top of page

Extraction Of Temperature Fields From PIV Data Of Turbulent Rayleigh-Bénard Convection Using DNS

C. Bauer (1), D. Schiepel (1), C. Wagner (1,2)

(1) Institute of Aerodynamics and Flow Technology, German Aerospace Center, Göttingen, Germany

(2) Institute of Thermodynamics and Fluid Mechanics, Technische Universität Ilmenau, Ilmenau, Germany

To gain insights into the dynamical processes that govern the problem of turbulent Rayleigh-Bénard convection, information about the temperature field---next to the velocity field---is required. In the present study, we exploit the governing flow equations to extract the temperature field from a velocity field measured via tomographic particle image velocimetry. The methods used within this study are derived from algorithms originally used in the framework of direct numerical simulations. First, we enforce the divergence-free condition on the measured velocity field using a fractional-step method based on a Poisson equation. Second, we extract the temperature field from the velocity field via the momentum equation. Third, we extract the temperature field from the velocity field via the solution of the stationary convection-diffusion equation. The extracted velocity field---together with the corresponding divergence-free velocity field---can serve as an initial condition for a direct numerical simulation of the problem. Validating the extraction method based on the stationary convection-diffusion equation with data from direct numerical simulations shows a good correlation coefficient between the extracted and the simulated temperature field (0.86). Although the third method incorporates the ambitious assumption of stationarity, temperature fields are successfully extracted from the measured velocity fields. However, with a correlation coefficient of 0.57, the agreement between the average extracted temperature field and the average temperature field measured in a subvolume of the flow domain is somewhat less than the one found in the simulated data. The latter is presumably attributed not only to the extraction method, but also to the underlying measurement data. Thus, an increase in measurement accuracy in future applications is likely to improve the accuracy of the extraction methods as well.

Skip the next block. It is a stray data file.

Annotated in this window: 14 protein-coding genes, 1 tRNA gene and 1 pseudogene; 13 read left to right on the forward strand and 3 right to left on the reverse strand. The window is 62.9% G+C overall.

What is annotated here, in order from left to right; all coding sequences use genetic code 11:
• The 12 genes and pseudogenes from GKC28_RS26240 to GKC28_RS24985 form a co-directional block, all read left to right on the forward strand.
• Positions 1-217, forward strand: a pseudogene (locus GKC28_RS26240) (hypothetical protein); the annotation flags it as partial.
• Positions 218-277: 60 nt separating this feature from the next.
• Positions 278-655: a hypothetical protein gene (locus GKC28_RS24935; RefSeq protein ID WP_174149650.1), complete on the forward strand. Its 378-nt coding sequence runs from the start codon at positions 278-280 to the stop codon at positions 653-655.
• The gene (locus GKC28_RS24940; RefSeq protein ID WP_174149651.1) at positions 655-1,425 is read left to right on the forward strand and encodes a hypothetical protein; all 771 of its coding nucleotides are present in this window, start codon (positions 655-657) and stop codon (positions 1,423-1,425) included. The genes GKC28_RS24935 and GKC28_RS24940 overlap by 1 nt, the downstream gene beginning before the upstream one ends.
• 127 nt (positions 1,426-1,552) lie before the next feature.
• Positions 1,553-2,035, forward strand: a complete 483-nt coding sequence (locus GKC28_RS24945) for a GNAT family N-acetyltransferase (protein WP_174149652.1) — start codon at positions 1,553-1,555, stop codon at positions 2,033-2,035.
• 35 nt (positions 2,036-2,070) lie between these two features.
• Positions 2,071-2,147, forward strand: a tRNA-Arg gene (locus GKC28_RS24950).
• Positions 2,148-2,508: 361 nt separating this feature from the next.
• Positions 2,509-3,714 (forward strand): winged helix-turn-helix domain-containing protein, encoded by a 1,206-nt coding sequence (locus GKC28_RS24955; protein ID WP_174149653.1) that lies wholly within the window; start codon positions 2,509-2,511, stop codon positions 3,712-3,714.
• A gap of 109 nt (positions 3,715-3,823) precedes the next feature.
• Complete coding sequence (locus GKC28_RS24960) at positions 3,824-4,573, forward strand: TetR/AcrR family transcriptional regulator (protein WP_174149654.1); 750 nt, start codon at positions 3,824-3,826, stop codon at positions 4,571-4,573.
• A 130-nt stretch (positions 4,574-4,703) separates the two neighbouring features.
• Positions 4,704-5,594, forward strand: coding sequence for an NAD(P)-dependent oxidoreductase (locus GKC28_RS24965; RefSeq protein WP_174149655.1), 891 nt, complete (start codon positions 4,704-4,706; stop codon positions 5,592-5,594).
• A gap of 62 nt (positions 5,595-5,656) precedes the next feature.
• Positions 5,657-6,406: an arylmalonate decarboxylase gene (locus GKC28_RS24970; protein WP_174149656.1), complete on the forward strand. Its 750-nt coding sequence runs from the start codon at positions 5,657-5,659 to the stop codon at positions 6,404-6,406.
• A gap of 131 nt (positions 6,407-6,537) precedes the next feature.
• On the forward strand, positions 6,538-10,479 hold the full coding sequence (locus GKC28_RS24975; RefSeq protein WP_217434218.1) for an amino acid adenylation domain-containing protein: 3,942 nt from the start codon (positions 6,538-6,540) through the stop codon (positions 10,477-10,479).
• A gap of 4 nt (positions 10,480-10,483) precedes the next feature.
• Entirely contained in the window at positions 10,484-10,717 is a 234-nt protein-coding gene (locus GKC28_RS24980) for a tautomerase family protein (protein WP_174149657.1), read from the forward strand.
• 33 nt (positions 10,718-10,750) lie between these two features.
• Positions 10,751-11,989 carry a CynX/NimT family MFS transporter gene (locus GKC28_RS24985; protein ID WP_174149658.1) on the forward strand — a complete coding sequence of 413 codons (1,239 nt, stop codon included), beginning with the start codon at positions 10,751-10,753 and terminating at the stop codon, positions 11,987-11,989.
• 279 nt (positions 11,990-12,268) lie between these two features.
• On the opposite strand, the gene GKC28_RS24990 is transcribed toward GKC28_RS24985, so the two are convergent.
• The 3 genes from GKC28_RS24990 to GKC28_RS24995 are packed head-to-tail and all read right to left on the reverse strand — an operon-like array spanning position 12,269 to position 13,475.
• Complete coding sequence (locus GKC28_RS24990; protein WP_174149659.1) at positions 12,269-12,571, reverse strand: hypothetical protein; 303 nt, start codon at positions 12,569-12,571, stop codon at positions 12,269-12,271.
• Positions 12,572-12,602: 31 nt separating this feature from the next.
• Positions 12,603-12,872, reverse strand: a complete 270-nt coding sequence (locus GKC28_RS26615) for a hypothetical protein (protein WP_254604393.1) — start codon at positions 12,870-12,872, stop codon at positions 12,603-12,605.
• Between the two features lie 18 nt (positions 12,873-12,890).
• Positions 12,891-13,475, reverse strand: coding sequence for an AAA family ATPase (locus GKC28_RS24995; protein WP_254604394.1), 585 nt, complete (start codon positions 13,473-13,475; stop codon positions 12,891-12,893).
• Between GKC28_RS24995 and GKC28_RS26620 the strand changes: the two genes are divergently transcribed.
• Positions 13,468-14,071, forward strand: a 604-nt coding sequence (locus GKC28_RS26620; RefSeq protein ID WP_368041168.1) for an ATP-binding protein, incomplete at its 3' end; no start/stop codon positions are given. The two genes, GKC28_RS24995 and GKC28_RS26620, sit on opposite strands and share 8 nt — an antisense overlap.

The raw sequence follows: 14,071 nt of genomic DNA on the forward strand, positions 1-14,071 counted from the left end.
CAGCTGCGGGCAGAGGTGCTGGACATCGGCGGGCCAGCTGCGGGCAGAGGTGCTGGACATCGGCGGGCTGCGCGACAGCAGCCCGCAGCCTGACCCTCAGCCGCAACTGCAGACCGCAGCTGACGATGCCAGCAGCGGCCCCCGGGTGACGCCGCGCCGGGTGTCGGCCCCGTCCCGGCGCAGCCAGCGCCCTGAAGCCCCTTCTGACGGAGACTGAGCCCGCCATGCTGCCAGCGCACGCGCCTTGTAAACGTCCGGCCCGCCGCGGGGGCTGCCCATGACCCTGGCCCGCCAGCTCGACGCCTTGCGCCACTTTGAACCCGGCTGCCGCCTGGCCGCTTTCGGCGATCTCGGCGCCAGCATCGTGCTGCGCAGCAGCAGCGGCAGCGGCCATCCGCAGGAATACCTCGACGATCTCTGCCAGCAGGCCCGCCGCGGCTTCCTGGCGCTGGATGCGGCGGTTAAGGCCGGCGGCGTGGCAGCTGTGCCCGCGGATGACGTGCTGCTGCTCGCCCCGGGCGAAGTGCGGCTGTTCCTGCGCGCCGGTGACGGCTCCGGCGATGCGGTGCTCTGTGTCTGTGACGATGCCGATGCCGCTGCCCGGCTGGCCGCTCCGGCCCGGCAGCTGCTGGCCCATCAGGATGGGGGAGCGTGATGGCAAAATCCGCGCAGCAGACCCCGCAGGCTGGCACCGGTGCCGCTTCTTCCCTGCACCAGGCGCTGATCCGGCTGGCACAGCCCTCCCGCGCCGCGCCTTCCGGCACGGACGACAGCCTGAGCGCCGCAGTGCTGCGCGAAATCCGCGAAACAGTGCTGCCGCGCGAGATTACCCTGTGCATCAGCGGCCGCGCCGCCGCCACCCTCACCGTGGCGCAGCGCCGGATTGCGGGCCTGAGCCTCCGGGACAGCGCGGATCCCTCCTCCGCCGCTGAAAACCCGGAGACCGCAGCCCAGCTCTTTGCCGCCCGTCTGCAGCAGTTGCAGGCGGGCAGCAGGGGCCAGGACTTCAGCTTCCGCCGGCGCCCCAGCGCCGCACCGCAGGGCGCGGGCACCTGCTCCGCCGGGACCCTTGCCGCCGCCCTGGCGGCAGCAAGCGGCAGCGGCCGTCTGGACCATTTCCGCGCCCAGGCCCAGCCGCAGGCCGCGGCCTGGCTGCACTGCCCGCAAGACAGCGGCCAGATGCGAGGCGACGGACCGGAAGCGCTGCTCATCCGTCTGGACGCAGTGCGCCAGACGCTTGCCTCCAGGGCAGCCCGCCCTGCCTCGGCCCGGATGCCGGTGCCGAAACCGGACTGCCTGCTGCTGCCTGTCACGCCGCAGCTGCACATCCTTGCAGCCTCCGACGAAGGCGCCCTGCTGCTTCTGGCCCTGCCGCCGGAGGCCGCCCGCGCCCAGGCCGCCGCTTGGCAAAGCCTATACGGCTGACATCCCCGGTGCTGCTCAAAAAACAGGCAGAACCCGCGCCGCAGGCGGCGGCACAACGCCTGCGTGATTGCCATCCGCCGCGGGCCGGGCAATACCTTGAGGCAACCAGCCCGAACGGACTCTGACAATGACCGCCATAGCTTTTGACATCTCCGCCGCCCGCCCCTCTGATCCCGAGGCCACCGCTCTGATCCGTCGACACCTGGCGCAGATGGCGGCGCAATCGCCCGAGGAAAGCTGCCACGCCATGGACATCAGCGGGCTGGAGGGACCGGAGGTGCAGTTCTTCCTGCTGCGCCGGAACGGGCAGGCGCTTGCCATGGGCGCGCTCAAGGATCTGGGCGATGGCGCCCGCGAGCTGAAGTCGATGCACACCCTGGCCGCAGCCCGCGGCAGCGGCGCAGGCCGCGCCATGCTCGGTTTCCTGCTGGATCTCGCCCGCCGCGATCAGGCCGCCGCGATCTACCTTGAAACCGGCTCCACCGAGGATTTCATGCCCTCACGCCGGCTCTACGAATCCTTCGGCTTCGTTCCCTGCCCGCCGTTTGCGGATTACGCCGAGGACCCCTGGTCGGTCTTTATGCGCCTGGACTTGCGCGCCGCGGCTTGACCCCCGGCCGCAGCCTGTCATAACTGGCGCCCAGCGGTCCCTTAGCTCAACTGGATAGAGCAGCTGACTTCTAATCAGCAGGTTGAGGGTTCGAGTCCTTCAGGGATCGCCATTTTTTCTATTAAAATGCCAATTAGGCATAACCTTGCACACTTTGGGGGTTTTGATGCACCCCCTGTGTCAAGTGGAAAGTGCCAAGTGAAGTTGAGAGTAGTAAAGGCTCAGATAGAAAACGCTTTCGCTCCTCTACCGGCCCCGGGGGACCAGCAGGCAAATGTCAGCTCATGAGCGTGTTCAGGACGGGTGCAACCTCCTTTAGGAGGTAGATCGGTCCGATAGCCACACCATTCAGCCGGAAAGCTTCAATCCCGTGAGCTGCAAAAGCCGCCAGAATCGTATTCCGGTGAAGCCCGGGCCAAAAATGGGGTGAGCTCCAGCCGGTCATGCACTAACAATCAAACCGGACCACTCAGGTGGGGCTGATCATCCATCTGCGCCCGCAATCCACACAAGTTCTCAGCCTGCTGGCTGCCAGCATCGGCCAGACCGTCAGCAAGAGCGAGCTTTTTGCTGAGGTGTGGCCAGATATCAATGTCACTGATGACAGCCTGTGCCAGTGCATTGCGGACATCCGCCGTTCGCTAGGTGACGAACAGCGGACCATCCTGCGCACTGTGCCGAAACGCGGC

20th Edition
bottom of page